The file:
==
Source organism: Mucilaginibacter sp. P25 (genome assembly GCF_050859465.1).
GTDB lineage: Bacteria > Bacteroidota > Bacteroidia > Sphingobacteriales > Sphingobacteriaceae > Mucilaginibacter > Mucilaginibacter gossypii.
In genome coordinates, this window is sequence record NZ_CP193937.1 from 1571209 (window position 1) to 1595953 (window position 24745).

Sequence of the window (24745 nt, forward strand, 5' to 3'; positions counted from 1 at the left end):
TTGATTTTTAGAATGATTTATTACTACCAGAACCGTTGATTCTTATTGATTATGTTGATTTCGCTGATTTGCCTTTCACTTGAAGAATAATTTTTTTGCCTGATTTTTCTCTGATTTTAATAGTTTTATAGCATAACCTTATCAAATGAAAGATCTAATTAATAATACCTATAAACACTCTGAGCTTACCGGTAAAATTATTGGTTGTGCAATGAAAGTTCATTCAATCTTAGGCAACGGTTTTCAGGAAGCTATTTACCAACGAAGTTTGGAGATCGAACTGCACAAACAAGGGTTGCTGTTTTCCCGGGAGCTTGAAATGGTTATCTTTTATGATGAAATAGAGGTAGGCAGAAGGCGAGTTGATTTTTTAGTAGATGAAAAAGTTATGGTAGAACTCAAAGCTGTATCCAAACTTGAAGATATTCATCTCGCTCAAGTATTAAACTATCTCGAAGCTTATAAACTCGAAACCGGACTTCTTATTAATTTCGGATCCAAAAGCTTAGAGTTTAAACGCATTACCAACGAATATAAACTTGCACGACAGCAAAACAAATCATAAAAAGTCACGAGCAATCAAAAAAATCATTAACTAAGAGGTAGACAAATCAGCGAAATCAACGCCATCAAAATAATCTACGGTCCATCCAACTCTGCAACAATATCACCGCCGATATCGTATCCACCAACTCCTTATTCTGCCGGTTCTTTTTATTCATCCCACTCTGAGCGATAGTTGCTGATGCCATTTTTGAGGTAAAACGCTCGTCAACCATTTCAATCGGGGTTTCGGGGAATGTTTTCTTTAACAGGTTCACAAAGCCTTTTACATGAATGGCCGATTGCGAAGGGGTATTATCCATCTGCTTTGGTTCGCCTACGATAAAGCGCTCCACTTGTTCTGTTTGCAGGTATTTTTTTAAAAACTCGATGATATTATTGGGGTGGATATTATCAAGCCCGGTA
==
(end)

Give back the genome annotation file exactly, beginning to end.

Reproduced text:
Source organism: Mucilaginibacter sp. P25 (genome assembly GCF_050859465.1).
GTDB lineage: Bacteria > Bacteroidota > Bacteroidia > Sphingobacteriales > Sphingobacteriaceae > Mucilaginibacter > Mucilaginibacter gossypii.
In genome coordinates, this window is sequence record NZ_CP193937.1 from 1571209 (window position 1) to 1595953 (window position 24745).

Sequence of the window (24745 nt, forward strand, 5' to 3'; positions counted from 1 at the left end):
TTGATTTTTAGAATGATTTATTACTACCAGAACCGTTGATTCTTATTGATTATGTTGATTTCGCTGATTTGCCTTTCACTTGAAGAATAATTTTTTTGCCTGATTTTTCTCTGATTTTAATAGTTTTATAGCATAACCTTATCAAATGAAAGATCTAATTAATAATACCTATAAACACTCTGAGCTTACCGGTAAAATTATTGGTTGTGCAATGAAAGTTCATTCAATCTTAGGCAACGGTTTTCAGGAAGCTATTTACCAACGAAGTTTGGAGATCGAACTGCACAAACAAGGGTTGCTGTTTTCCCGGGAGCTTGAAATGGTTATCTTTTATGATGAAATAGAGGTAGGCAGAAGGCGAGTTGATTTTTTAGTAGATGAAAAAGTTATGGTAGAACTCAAAGCTGTATCCAAACTTGAAGATATTCATCTCGCTCAAGTATTAAACTATCTCGAAGCTTATAAACTCGAAACCGGACTTCTTATTAATTTCGGATCCAAAAGCTTAGAGTTTAAACGCATTACCAACGAATATAAACTTGCACGACAGCAAAACAAATCATAAAAAGTCACGAGCAATCAAAAAAATCATTAACTAAGAGGTAGACAAATCAGCGAAATCAACGCCATCAAAATAATCTACGGTCCATCCAACTCTGCAACAATATCACCGCCGATATCGTATCCACCAACTCCTTATTCTGCCGGTTCTTTTTATTCATCCCACTCTGAGCGATAGTTGCTGATGCCATTTTTGAGGTAAAACGCTCGTCAACCATTTCAATCGGGGTTTCGGGGAATGTTTTCTTTAACAGGTTCACAAAGCCTTTTACATGAATGGCCGATTGCGAAGGGGTATTATCCATCTGCTTTGGTTCGCCTACGATAAAGCGCTCCACTTGTTCTGTTTGCAGGTATTTTTTTAAAAACTCGATGATATTATTGGGGTGGATATTATCAAGCCCGGTA